Neighbors concerned about Wailua affordable housing

Kaua’i County officials are eagerly looking forward to the day when Kauai Lagoons Resort Company Inc. leaders build 82 affordable-housing units in Wailua.

Construction of the units is a condition of government approval of permits necessary to build the master-planned, resort-residential community at Kauai Lagoons, between Lihu’e Airport and the Kaua’i Marriott Resort & Beach Club, along the Kauai Lagoons golf courses.

The vacant lot along Kuhio Highway across a small street from Kintaro Japanese Restaurant is the site of the planned housing.

Some neighbors of that property have voiced concerns that a lower-income housing complex near their multi-million-dollar condominiums might diminish their property values.

They also voiced concerns about plans to make Papaloa Road a two-lane, one-way street, saying that might add to traffic congestion and cause safety concerns for children and the elderly of the area.

Before the housing can be built, though, government leaders and the developer must resolve traffic, flooding and drainage issues that are connected with the project, located a short distance from the Coco Palms Resort.

A public hearing on the matter was conducted last week by members of the Kaua’i County Planning Commission at the Lihu’e Civic Center. The public hearing continues next Tuesday, Oct. 11.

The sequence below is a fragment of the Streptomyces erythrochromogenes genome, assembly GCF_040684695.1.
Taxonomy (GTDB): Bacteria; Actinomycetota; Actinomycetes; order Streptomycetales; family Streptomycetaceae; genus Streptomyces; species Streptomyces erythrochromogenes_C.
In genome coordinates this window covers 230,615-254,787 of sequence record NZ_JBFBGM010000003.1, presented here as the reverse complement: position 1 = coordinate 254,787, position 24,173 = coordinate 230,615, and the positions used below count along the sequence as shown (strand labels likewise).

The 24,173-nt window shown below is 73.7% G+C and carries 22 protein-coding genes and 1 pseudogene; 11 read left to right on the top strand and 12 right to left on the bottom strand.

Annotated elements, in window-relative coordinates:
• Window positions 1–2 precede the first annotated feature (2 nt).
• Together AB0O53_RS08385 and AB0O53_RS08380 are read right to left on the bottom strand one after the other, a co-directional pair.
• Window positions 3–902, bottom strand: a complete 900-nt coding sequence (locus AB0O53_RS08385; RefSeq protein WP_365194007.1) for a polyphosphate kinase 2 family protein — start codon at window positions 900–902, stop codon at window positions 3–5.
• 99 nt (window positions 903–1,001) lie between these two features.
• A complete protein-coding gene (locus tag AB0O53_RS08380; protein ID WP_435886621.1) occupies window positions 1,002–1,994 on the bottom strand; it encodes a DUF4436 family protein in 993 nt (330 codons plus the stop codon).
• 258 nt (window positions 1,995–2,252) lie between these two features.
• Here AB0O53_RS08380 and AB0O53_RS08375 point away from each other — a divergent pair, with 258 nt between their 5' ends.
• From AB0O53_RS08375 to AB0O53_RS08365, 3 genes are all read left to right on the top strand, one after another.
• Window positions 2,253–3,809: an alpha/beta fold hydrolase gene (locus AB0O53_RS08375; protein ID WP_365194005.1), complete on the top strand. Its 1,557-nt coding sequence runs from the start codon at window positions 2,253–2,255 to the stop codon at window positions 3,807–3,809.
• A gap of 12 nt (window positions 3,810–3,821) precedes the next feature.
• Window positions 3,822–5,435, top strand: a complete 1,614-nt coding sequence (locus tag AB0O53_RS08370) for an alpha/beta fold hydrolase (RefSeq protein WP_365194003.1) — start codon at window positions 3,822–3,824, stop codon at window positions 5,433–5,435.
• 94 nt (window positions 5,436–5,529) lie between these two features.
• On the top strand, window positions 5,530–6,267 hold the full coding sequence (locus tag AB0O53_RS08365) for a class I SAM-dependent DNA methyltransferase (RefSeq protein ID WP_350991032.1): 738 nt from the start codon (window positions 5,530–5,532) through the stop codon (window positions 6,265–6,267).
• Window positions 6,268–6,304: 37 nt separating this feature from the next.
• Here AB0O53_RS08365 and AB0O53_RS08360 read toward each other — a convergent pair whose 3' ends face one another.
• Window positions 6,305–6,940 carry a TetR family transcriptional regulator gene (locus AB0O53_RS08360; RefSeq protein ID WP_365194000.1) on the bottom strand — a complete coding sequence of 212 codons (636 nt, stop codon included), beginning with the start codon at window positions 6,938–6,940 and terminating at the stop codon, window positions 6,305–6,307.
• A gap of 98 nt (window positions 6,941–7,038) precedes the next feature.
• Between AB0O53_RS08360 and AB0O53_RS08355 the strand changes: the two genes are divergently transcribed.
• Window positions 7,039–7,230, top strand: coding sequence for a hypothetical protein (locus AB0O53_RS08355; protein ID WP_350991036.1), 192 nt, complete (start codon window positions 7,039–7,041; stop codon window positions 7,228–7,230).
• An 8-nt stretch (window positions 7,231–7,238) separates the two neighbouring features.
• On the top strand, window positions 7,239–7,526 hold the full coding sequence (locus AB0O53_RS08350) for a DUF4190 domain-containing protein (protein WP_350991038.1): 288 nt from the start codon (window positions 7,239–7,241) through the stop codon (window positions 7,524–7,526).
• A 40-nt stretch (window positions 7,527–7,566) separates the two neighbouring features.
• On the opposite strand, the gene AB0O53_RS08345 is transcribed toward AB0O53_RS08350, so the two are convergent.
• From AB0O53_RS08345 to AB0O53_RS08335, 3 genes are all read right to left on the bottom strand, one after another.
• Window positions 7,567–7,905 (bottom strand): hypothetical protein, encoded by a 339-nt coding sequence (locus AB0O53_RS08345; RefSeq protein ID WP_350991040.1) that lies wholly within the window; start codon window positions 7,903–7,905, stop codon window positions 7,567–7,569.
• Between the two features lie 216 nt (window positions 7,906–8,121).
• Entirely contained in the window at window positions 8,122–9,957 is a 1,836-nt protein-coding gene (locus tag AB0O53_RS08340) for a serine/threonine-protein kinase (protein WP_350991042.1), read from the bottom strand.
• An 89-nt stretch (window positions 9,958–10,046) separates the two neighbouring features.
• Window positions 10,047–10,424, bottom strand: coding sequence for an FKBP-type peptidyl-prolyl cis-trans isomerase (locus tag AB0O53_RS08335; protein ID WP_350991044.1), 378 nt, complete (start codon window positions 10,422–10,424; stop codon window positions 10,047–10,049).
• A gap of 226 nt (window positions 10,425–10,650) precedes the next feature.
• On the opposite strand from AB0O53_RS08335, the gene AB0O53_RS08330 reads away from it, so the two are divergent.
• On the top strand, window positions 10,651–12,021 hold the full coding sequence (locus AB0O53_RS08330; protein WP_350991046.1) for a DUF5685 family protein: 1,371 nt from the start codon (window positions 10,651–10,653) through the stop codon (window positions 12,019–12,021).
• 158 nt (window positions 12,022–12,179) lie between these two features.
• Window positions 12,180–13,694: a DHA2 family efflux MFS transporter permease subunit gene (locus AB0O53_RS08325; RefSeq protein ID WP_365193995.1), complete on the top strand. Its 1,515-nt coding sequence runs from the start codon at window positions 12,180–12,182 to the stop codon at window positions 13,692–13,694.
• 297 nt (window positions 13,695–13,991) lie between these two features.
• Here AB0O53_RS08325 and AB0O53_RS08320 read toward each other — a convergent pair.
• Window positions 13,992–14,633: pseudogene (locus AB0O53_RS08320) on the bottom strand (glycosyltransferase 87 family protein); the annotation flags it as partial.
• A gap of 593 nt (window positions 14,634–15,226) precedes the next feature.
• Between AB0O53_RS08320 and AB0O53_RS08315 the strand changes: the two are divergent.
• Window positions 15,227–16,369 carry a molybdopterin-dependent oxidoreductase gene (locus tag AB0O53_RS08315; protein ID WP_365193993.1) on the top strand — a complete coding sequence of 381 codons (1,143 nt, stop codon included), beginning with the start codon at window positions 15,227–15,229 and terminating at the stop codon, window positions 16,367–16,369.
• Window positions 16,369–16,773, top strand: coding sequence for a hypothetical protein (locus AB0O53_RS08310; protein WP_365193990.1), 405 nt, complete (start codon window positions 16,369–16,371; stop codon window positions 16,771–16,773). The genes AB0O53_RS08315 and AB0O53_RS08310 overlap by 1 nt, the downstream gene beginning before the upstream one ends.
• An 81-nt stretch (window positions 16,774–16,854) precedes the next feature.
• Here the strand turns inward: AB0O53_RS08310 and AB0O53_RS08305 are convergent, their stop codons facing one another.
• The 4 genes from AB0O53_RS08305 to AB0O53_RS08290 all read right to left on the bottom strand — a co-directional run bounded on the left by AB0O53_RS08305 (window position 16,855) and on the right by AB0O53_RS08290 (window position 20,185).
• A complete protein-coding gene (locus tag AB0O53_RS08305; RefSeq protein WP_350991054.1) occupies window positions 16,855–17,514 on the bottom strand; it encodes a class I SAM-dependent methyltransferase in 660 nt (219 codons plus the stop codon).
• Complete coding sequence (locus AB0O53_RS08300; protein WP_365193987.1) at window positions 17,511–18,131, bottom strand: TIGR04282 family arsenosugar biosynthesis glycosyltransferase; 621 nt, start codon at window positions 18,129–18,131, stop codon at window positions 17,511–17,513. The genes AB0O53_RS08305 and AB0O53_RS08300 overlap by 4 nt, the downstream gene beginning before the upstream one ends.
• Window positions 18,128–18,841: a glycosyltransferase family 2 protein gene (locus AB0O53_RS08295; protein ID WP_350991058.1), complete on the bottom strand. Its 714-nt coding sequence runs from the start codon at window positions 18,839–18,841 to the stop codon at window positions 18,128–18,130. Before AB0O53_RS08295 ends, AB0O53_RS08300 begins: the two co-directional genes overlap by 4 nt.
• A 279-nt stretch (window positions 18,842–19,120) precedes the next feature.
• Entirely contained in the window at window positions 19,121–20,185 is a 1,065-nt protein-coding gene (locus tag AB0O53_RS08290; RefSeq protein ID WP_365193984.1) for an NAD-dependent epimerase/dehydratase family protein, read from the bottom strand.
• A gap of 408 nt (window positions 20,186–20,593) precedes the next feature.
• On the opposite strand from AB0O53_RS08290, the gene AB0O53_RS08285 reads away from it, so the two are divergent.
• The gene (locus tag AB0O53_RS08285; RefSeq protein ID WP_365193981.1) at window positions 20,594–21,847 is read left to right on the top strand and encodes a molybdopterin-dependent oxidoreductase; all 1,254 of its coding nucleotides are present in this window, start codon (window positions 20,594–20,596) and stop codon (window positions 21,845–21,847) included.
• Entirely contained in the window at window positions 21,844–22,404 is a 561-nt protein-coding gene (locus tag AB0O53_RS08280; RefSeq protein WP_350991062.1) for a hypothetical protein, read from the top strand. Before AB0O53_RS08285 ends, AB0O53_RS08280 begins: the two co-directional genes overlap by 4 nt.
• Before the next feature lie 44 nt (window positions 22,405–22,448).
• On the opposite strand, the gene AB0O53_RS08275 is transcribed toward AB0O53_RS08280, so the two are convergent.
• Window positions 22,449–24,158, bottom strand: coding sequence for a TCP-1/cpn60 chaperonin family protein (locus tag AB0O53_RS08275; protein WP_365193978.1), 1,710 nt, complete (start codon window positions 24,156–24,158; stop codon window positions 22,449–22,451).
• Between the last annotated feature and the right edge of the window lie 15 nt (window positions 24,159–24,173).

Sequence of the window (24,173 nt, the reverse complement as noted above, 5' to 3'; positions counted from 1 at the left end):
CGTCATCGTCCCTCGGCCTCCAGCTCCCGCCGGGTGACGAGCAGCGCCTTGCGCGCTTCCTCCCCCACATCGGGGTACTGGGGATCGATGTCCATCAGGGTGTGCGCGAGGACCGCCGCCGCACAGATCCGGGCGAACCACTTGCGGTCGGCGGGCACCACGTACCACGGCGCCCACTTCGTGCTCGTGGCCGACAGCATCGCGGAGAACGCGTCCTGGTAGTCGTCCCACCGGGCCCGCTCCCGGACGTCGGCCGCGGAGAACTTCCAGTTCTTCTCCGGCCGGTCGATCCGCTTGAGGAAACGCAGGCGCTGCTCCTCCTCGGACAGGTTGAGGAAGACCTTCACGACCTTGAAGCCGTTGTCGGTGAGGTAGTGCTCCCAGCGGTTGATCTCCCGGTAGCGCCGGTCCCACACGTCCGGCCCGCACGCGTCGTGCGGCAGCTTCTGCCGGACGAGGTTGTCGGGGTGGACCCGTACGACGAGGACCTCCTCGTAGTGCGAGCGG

The building of the 82 multi-family units is part of an ambitious plan by county officials to facilitate the building of 700 affordable-housing units within the next two years.

The developer of the 82 units is seeking various permits to construct the affordable-housing units as part of development requirements for a resort project by Ninini Point in Lihu’e.

Kauai Lagoons’ officials are building another 24 affordable-housing units by the second phase of the Lihue Industrial Park, again as a condition of granting of permits for the resort project.

In general, folks who attended the public hearing on the proposed 82-unit project said they support it.

A county Planning Department official noted, however, that some folks had complained that the proposal to create a two-lane, northbound, one-way Papaloa Road could create traffic hazards for children who would be living at the planned affordable-housing project.

Others voiced concerns that ponding has and can continue to occur at the 6.7-acre project site, and on adjacent mauka properties, during heavy rains.

At the same time, another person at the public hearing voiced concerns about flooding, a county planner said.

Solutions or mitigation measures are likely to be offered and recommended by members of the Kaua’i County Planning Department before commission members take action on the application for permits.

So housing can remain affordable for residents, Kaua’i County leaders have stipulated that the developer must keep the units in the “affordable” range for 10 years.

After the 10 years are up, county leaders would have first crack at buying any of the units, but at market prices, a county official said.

According to documents, the project could consist of nine eight-unit buildings and one ten-unit building, an office and maintenance building, a parking area, and two courtyards.

The developer is seeking a variance from the allowable lot coverage in an open district portion of the lot for a parking lot and access way.


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